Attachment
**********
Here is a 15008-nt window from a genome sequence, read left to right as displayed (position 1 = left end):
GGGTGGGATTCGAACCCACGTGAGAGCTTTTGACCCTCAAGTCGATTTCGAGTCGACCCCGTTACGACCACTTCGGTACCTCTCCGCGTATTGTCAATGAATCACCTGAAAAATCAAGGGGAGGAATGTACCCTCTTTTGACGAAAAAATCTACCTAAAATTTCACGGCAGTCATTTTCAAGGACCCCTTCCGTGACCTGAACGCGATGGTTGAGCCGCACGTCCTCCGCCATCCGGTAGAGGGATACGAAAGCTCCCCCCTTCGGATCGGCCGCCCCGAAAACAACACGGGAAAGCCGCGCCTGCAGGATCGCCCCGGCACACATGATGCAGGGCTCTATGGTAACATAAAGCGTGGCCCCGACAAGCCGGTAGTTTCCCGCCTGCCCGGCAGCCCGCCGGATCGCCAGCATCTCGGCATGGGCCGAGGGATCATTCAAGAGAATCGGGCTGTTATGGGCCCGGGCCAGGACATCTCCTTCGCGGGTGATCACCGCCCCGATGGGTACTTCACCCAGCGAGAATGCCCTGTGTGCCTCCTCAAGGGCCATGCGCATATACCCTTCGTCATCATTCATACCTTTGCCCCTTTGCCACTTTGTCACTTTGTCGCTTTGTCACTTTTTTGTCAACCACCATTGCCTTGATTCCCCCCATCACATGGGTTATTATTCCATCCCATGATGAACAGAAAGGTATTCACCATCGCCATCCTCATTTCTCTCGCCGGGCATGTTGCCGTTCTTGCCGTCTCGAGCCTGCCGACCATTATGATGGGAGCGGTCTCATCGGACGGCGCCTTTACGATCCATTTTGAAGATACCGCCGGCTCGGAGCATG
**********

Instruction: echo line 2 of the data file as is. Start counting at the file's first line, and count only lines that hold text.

GGGTGGGATTCGAACCCACGTGAGAGCTTTTGACCCTCAAGTCGATTTCGAGTCGACCCCGTTACGACCACTTCGGTACCTCTCCGCGTATTGTCAATGAATCACCTGAAAAATCAAGGGGAGGAATGTACCCTCTTTTGACGAAAAAATCTACCTAAAATTTCACGGCAGTCATTTTCAAGGACCCCTTCCGTGACCTGAACGCGATGGTTGAGCCGCACGTCCTCCGCCATCCGGTAGAGGGATACGAAAGCTCCCCCCTTCGGATCGGCCGCCCCGAAAACAACACGGGAAAGCCGCGCCTGCAGGATCGCCCCGGCACACATGATGCAGGGCTCTATGGTAACATAAAGCGTGGCCCCGACAAGCCGGTAGTTTCCCGCCTGCCCGGCAGCCCGCCGGATCGCCAGCATCTCGGCATGGGCCGAGGGATCATTCAAGAGAATCGGGCTGTTATGGGCCCGGGCCAGGACATCTCCTTCGCGGGTGATCACCGCCCCGATGGGTACTTCACCCAGCGAGAATGCCCTGTGTGCCTCCTCAAGGGCCATGCGCATATACCCTTCGTCATCATTCATACCTTTGCCCCTTTGCCACTTTGTCACTTTGTCGCTTTGTCACTTTTTTGTCAACCACCATTGCCTTGATTCCCCCCATCACATGGGTTATTATTCCATCCCATGATGAACAGAAAGGTATTCACCATCGCCATCCTCATTTCTCTCGCCGGGCATGTTGCCGTTCTTGCCGTCTCGAGCCTGCCGACCATTATGATGGGAGCGGTCTCATCGGACGGCGCCTTTACGATCCATTTTGAAGATACCGCCGGCTCGGAGCATG